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Public : CCTV Conw y’s control room is streets ahead
Few CCTV installations cause a sharp intake of breath when first seen. However, this is exactly the reaction when Conwy’s hugely impressive new CCTV control room is viewed. Covering the county of Conwy, centred on the delightful seaside towns of the north Welsh coast, the room is dominated by the huge video wall - 54 state of the art monitors set in three rows. Viewed by shifts of three operators throughout the day and night, potential areas of concern are continually panned and zoomed to ensure a water tight surveillance umbrella is maintained within the district. The control room system, based around Baxall’s Pyramid Matrix, is one of the largest of its kind in the UK. It is already proving highly effective in the pursuit of crime reduction, as well as assisting in other areas of improving public administration.
The major new CCTV system that covers Conwy County in part owes its scope and size to the success of the first Town Centre TV system for Colwyn Bay, installed in 1996. This first system of around 20 cameras, predominantly located in the town centre with a small number in housing areas, was extremely successful in addressing the issue of rising street crime. The system was Local Authority operated in a small control room, with video communication links to the local Police control room when required. This system was credited for a 25% reduction in street crime. Such success led to an additional 17 cameras being installed in Llandudno in 1997, aimed at reducing both street and retail crime. Such was the impact that other local areas were requesting inclusion in the system.
Rather than a continuing piecemeal approach to expanding the existing system, Conwy County Borough Council took a more strategic look at the longer term requirement and devised Project 2000, a proposal that was not just technically advanced, but highly innovative in its funding. A Crime and Disorder audit of the county identified that the levels and nature of local crime justified a CCTV system. On this justification the Home Office's CCTV Initiative was the source of 50% of the required funds. The balance came from town and county council budgets and the private sector - leading to the formation of a well balanced funding partnership.
The new project was built on a commitment to high quality equipment that had proved so successful in the earlier system. Gwyn Hughes, a highly experienced consultant appointed by Conwy County Council to design and project manage the system, takes up the story:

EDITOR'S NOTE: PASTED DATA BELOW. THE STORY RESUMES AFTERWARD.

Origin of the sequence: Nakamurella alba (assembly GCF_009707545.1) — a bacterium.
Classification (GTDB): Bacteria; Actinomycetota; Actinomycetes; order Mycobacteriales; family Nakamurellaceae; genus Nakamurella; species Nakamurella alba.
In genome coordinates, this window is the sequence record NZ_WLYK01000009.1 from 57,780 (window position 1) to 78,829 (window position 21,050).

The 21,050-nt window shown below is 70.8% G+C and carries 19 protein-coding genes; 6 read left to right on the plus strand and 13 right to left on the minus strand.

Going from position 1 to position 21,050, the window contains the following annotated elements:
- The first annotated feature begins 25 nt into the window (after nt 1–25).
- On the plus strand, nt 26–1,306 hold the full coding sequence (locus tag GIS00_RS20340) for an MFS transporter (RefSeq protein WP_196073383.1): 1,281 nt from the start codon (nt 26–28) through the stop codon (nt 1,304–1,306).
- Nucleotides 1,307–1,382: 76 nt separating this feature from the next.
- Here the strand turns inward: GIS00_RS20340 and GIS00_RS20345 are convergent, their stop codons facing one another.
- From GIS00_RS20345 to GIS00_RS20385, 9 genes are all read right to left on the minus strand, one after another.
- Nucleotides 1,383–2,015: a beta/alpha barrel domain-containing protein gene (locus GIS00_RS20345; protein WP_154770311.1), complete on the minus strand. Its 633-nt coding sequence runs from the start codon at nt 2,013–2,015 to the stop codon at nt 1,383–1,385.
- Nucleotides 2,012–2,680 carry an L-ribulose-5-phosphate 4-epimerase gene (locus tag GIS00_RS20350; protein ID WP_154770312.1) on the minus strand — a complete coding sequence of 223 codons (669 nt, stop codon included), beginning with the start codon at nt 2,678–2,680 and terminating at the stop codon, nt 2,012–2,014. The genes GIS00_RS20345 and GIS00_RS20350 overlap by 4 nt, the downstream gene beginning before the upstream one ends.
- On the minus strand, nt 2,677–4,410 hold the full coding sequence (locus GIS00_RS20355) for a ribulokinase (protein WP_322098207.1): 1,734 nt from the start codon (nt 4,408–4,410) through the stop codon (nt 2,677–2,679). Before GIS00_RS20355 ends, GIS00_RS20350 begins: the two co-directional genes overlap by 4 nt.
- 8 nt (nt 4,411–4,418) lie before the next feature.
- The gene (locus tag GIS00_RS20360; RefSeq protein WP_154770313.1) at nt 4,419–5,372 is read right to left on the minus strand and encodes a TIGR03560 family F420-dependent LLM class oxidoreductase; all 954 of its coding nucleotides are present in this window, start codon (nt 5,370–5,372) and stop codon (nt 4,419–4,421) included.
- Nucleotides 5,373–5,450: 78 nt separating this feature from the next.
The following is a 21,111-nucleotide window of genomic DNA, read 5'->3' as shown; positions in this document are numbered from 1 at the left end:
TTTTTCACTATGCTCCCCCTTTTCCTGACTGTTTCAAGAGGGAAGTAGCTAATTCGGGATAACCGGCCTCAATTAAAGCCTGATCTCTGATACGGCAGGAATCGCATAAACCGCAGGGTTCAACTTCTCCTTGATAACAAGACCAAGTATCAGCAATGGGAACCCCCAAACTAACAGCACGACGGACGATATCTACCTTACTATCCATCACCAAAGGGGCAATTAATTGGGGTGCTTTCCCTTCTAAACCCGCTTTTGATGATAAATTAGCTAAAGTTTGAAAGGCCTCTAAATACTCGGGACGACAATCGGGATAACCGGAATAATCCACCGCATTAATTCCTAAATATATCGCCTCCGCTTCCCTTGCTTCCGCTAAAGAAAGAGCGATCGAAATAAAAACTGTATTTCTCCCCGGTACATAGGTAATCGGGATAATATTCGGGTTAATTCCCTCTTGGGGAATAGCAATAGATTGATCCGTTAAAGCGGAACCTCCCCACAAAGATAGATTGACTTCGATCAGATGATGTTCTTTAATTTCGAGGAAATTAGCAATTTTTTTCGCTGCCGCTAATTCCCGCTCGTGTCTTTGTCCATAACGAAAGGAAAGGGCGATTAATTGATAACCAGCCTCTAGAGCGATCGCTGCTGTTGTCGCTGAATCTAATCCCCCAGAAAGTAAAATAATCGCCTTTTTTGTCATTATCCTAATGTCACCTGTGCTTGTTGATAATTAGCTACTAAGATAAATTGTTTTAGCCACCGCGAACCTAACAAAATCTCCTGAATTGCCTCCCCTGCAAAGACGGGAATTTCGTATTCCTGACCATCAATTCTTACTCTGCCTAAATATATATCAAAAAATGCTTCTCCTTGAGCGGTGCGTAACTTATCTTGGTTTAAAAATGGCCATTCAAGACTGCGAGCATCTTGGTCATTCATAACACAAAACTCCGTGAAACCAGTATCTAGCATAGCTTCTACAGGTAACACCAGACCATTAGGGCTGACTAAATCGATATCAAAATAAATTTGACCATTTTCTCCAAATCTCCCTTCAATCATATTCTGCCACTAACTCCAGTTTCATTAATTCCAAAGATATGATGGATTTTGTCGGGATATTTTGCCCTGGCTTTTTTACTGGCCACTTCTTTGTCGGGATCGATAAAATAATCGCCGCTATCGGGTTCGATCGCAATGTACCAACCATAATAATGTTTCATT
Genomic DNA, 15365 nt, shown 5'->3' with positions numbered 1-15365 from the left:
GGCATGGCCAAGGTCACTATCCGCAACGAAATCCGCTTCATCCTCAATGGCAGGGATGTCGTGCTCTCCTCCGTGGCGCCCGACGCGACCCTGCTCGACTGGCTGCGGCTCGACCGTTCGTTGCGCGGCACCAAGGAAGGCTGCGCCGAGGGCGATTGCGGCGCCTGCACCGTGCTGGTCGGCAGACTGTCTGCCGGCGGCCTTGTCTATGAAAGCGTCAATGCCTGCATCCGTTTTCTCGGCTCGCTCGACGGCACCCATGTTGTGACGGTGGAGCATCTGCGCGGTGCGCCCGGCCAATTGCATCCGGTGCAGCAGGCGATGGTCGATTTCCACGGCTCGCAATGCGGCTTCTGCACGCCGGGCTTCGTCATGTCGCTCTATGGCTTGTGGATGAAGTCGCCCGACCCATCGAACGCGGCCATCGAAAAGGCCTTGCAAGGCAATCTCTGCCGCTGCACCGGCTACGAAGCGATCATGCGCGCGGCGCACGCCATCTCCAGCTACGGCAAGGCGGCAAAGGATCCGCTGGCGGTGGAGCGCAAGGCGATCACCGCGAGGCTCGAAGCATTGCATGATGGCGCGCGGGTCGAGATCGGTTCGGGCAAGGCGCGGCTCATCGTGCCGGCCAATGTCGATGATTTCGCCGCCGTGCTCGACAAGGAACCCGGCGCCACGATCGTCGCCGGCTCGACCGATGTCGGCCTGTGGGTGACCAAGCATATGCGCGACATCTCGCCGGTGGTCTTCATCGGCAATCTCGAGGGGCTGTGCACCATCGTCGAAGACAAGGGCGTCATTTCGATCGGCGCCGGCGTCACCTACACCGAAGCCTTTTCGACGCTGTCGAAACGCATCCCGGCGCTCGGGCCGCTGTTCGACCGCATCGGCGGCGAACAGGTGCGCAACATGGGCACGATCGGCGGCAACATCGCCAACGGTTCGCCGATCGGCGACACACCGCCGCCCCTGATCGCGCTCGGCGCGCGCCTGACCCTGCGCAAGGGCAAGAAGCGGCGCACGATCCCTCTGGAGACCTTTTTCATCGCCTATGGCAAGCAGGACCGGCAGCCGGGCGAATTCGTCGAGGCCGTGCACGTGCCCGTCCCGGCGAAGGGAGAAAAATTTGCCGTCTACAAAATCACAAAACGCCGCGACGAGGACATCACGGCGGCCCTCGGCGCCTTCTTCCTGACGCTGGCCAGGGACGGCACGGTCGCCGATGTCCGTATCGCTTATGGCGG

“We knew that high quality images were essential in a CCTV system that was to be used for crime prevention. To obtain images of the clarity required by the Police in investigating crimes and achieving successful prosecutions from CCTV evidence, high specification cameras and recording equipment was needed. For 24 hour camera operation, that means not just high resolution and day/night operation, but also infra red switching, integration functionality to build up pictures in poor light, and peak white inversion for back-lit images. We also knew that digital recording was the right route to take because of its ability to capture high quality images with the additional operational advantages over analogue alternatives. It was imperative though that these machines were set to a high frequency. We decided to capture images at one picture per second on 10 channel recorders rather than the less expensive 16 channel option because our experience showed that the additional frequency of image capture was well worth the additional investment.”
The new control room links to 80 remote cameras by fibre optic cabling, with a few mobile cameras being radio linked via a local node point to fibre-optic. The three control room operators have workstations built around Baxall’s Pyramid video management system, with a similar fourth station being used for the playback and viewing of imagery. In addition to the two monitors at each workstation used for the detailed handling of incidents, the 54 screen video wall is constantly scanned by the operators to keep a broad view of what is occurring across the county. All control room communications are based on a stand-alone LAN to eliminate the possibility of somebody from outside hacking into the system.
The operators are continually linked to various Police departments so that any incidents – anticipated or occurring - can be dealt with accordingly. Such links to the Police are key to the system’s effectiveness. The operators can patch the signal through to the nearby Police control room and then maintain voice contact with the Police control room staff. They in turn direct their Police units on the ground as required to prevent or address the identified undesirable activity. It comes as no surprise that the centre’s operators are trained in the latest techniques to observe street crime using CCTV - both zooming in for identification purposes, and zooming out to ensure evidential coverage of the full area of the incident.
For those issues that don’t directly involve the Police, for example public transport, trading standards or sea safety matters, operators have the facility to alert the appropriate local authority department directly.
Tim Rowlands of Street Cam, the installation company behind the delivery of the system, sums up: “I believe this is at present the most technically advanced public safety system in the UK. As well as the 80 cameras, there are the 4 Pyramid based control room workstations, the huge video wall, and 15 Digital Video Recorders – DTL 960E’s and DTL 96CE’s - each with 320 gigabytes of storage. For such a complex project we had to find a partner who could reliably supply and support the wide variety of equipment we needed. Given their range, stock availability, logistics and after sales service Norbain were the first, and last, distributor we approached.”